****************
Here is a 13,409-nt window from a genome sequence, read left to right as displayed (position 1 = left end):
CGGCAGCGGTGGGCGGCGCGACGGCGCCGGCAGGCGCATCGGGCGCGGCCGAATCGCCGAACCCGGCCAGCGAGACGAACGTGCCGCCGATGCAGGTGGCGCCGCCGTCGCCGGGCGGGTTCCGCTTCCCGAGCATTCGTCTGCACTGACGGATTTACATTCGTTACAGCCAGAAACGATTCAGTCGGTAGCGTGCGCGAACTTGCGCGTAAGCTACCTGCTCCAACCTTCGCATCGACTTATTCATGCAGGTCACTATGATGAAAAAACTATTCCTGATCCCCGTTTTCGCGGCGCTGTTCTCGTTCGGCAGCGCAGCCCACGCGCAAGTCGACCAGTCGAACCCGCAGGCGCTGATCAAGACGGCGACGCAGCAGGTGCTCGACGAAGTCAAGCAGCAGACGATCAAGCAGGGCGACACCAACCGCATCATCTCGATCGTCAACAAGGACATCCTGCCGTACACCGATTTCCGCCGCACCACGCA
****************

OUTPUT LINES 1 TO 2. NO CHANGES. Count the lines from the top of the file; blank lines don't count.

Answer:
Here is a 13,409-nt window from a genome sequence, read left to right as displayed (position 1 = left end):
CGGCAGCGGTGGGCGGCGCGACGGCGCCGGCAGGCGCATCGGGCGCGGCCGAATCGCCGAACCCGGCCAGCGAGACGAACGTGCCGCCGATGCAGGTGGCGCCGCCGTCGCCGGGCGGGTTCCGCTTCCCGAGCATTCGTCTGCACTGACGGATTTACATTCGTTACAGCCAGAAACGATTCAGTCGGTAGCGTGCGCGAACTTGCGCGTAAGCTACCTGCTCCAACCTTCGCATCGACTTATTCATGCAGGTCACTATGATGAAAAAACTATTCCTGATCCCCGTTTTCGCGGCGCTGTTCTCGTTCGGCAGCGCAGCCCACGCGCAAGTCGACCAGTCGAACCCGCAGGCGCTGATCAAGACGGCGACGCAGCAGGTGCTCGACGAAGTCAAGCAGCAGACGATCAAGCAGGGCGACACCAACCGCATCATCTCGATCGTCAACAAGGACATCCTGCCGTACACCGATTTCCGCCGCACCACGCA